Shadow Brokers Exploit Dumping Service Allegedly Nets $90,000
An anonymous researcher has put a dollar amount on the Shadow Brokers’ exploit dumping service — claiming they have made tens of thousands of dollars since they launched it in June. The researcher said he came to this conclusion by tracking Monero transactions, among other things.
Shadow Brokers Subscription Service an Apparent Success
According to the anonymous researcher, the group has made up to US $88,000 between June and early August.
The researcher, who goes by the internet pseudonym “Wh1sk ,” identified several subscribers of the service.
Specifically, Wh1sk was able to was able to find out the email addresses of five people who have subscribed to the Shadow Brokers’ monthly dump service
Allegedly, the researcher was able to do this by decoding the user’s monero payment IDs, which contained their emails.
The actual dollar amount could be lower or higher and does not include Zcash payments, which the group also accepted as a form of payment.
Hacker Group Quietly Chugs Along
Ever since the outbreak of the WannaCry ransomware in May and the Petya malware in June, (both of which originally emerged from earlier Shadow Brokers actions) the group has been mostly flying under-the-radar.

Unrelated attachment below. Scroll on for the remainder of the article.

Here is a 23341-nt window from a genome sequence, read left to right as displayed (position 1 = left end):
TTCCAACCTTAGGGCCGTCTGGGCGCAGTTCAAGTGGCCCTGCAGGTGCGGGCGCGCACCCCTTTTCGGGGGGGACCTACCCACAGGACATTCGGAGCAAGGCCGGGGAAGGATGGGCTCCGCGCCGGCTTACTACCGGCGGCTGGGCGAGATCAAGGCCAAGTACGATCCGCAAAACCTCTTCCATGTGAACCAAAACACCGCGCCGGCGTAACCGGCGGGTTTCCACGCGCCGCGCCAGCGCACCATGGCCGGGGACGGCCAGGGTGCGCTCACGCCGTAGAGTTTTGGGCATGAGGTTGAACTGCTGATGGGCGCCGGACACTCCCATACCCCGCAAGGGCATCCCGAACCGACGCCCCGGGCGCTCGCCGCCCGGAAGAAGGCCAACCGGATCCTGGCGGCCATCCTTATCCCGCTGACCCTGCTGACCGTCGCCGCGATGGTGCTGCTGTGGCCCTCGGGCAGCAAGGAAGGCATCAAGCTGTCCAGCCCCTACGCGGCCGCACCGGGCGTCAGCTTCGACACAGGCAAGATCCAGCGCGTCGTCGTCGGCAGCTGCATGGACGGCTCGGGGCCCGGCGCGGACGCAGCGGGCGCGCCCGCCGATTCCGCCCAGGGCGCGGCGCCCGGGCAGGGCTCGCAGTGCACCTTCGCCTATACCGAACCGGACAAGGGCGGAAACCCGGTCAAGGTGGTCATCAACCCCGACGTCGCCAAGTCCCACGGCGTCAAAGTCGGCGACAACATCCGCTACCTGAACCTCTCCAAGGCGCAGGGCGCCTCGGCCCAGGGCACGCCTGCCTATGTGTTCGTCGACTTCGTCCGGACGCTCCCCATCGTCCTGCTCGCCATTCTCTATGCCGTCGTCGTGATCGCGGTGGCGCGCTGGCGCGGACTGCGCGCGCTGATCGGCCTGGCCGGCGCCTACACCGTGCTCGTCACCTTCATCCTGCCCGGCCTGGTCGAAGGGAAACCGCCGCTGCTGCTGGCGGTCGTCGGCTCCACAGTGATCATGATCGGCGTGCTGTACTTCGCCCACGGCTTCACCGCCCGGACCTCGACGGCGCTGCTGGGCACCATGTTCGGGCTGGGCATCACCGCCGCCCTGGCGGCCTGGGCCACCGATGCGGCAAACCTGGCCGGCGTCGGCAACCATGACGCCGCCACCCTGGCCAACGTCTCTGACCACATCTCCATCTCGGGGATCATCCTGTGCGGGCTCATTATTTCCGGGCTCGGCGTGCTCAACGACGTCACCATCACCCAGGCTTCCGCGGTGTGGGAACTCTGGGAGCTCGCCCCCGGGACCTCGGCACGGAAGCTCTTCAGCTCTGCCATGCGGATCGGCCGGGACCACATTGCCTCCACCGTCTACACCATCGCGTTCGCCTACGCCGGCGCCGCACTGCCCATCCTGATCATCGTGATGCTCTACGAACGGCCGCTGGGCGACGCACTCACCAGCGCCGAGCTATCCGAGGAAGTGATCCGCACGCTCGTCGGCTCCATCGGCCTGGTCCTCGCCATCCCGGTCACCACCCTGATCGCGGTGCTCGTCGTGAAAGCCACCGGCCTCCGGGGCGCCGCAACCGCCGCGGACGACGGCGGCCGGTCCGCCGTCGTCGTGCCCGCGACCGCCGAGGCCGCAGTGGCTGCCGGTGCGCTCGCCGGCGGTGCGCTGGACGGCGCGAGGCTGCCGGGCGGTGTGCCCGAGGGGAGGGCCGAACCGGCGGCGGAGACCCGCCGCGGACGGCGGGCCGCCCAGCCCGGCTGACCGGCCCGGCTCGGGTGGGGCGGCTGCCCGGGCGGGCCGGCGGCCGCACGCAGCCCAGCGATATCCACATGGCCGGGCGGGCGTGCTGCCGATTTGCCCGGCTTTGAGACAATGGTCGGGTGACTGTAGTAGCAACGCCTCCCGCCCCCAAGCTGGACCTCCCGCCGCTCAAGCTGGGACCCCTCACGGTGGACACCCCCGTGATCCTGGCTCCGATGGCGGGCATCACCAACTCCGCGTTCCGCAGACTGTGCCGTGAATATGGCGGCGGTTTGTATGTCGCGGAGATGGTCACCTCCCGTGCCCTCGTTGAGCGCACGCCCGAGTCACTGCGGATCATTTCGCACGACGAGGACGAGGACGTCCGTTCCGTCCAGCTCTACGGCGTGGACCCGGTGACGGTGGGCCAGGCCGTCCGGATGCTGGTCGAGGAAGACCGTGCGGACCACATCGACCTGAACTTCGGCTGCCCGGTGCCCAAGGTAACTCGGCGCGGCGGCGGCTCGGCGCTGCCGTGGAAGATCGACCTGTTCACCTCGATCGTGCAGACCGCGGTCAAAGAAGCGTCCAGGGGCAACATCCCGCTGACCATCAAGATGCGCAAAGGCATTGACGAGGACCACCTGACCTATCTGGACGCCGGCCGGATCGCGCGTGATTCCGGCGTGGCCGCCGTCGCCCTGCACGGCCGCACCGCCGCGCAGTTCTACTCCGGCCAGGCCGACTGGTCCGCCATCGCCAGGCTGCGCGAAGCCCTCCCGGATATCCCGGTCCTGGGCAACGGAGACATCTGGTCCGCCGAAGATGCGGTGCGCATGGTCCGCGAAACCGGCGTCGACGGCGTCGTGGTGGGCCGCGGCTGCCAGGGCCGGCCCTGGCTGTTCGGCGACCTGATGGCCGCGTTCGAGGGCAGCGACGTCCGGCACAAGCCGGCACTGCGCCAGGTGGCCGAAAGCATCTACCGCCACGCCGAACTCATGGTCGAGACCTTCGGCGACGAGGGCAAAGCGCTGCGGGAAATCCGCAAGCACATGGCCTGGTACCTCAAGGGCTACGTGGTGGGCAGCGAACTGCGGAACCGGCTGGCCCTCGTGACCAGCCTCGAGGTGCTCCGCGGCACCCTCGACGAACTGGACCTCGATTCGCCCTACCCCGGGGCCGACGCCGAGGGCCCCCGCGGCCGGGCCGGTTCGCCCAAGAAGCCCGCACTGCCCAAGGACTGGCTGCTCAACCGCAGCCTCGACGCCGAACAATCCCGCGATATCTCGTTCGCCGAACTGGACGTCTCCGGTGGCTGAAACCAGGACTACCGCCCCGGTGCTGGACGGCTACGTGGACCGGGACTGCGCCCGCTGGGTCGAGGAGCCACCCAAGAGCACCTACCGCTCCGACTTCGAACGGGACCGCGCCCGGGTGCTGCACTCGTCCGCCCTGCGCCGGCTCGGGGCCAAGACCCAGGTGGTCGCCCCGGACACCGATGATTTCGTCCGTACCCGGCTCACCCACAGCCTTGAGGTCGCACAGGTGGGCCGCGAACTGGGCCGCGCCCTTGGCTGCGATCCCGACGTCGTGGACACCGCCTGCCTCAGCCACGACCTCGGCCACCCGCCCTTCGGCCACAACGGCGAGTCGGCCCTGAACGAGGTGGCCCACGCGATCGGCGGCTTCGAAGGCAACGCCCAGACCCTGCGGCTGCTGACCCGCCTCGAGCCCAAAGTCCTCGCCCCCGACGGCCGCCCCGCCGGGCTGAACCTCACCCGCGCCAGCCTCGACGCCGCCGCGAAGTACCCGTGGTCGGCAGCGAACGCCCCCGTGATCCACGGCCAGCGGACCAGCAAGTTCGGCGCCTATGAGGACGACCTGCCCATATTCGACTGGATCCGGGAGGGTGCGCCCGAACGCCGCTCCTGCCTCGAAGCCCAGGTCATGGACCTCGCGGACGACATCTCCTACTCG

However, the group has recently received some criticism regarding their exploit dumping service.
According to one blogger, going by “fsyourmoms,” the group ripped him off.
Apparently, he had received an old, low-quality tool that “wasn’t close to what theshadow brokers said could be in their subscription service.”
It’s difficult to know what tools subscribers have actually received from the group, if any at all, unless more subscribers come forward to verify.
However, the group itself claims to have a wide range of tools and exploits at their disposal.
In the group’s initial announcement regarding the dumping service, they claimed what they possessed could include anything from browser, router and mobile exploits, to newer exploits for Windows 10 systems. Additionally, claimed to hold compromised network data from SWIFT providers and central banks.
What do you think of the exploit service’s success? Is the success sustainable? Let us know in the comments below.
Images via wccftech and Monero